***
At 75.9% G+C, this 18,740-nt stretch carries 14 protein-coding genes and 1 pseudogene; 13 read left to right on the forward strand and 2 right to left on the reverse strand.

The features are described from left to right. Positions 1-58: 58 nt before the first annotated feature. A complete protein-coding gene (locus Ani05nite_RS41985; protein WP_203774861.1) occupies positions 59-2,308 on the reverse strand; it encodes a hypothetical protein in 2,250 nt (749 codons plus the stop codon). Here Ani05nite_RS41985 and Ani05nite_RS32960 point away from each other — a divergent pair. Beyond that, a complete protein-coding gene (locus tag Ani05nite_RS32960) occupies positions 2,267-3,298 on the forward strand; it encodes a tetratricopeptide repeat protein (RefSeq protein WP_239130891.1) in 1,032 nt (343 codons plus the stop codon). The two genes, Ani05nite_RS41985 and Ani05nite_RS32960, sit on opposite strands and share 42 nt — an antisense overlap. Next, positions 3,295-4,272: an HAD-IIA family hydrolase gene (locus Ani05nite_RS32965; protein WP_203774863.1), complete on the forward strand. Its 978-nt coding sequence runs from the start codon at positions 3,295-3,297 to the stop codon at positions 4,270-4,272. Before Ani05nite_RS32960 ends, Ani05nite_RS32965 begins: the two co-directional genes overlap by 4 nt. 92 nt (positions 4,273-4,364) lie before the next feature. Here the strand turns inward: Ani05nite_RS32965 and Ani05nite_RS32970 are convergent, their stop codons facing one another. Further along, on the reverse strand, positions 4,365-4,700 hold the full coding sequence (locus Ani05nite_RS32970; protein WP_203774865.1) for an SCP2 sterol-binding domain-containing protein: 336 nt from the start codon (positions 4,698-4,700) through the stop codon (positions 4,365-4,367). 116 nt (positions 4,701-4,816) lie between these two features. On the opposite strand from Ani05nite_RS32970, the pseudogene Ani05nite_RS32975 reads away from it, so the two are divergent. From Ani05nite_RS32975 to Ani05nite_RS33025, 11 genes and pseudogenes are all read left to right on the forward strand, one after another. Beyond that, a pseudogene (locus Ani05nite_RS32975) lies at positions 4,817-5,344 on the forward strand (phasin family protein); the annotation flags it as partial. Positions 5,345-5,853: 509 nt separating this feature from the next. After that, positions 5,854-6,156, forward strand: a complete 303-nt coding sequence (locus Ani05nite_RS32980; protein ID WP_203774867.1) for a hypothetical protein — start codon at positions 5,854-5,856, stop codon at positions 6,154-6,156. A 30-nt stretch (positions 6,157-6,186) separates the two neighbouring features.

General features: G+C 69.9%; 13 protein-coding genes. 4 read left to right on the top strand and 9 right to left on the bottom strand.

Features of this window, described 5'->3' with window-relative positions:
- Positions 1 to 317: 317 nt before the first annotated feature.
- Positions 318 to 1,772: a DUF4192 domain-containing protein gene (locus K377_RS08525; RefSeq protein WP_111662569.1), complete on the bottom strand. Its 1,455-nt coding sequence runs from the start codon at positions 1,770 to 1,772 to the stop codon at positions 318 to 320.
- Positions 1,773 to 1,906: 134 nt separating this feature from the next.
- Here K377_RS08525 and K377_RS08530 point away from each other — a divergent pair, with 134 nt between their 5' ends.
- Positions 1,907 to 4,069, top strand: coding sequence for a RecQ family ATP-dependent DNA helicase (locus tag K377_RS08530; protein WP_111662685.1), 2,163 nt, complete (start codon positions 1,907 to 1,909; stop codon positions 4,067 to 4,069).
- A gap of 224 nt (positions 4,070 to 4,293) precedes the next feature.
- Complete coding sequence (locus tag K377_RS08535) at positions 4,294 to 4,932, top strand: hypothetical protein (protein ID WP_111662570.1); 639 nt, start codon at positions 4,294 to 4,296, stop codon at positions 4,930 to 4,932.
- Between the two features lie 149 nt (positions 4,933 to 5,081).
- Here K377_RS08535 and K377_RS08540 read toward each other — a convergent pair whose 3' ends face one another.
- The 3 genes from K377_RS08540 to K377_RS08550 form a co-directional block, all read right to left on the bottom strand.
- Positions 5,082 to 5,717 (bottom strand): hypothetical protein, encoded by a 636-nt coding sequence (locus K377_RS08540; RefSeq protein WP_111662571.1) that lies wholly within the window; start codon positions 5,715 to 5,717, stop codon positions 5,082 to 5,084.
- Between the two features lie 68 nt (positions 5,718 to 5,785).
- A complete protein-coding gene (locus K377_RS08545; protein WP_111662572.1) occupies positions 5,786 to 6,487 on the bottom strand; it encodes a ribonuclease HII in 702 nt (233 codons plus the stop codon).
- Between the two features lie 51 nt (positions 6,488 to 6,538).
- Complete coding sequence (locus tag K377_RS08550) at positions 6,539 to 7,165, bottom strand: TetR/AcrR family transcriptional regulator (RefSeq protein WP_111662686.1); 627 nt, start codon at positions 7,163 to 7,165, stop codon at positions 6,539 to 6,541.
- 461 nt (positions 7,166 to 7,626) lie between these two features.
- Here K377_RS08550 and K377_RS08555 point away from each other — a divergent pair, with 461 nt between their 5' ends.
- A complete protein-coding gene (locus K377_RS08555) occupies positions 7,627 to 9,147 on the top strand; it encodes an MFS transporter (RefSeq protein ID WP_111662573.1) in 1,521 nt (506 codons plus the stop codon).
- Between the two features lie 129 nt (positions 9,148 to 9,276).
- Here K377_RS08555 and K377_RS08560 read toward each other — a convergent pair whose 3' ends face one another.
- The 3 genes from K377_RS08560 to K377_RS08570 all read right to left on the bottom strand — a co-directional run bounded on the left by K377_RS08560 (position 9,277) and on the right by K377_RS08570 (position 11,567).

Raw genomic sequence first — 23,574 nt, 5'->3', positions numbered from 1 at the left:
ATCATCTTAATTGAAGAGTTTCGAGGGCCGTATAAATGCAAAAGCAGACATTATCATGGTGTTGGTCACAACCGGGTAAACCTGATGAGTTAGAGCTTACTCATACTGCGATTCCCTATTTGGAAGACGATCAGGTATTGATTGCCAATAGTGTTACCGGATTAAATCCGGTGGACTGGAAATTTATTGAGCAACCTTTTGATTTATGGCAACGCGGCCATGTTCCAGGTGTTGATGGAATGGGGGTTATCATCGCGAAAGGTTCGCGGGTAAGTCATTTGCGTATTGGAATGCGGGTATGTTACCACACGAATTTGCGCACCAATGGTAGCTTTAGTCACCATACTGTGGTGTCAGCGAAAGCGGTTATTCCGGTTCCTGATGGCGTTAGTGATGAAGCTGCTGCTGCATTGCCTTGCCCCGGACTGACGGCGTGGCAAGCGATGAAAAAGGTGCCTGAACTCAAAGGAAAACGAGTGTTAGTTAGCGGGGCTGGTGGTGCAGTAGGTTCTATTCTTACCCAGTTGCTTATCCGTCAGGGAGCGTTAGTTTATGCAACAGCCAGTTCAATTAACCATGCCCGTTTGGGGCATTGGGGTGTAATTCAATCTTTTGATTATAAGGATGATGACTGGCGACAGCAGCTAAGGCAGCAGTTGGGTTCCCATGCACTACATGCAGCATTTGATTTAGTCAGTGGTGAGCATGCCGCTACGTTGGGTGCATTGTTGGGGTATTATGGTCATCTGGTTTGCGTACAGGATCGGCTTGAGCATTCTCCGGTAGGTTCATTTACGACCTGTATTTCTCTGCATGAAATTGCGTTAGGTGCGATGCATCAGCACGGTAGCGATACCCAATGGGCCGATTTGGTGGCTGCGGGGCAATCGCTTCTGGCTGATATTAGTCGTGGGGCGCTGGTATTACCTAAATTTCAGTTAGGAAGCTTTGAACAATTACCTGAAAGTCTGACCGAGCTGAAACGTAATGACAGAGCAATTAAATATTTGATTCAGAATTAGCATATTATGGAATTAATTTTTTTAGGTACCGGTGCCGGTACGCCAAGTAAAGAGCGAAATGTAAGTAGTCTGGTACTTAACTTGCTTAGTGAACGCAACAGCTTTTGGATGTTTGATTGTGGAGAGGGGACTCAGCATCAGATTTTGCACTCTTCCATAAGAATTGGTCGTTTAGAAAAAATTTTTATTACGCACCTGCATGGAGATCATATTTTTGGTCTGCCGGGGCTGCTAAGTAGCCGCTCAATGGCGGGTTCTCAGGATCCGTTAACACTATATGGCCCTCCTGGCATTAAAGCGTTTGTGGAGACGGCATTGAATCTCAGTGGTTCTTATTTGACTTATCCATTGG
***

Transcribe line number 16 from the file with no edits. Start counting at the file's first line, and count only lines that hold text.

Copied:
- Between the two features lie 68 nt (positions 5,718 to 5,785).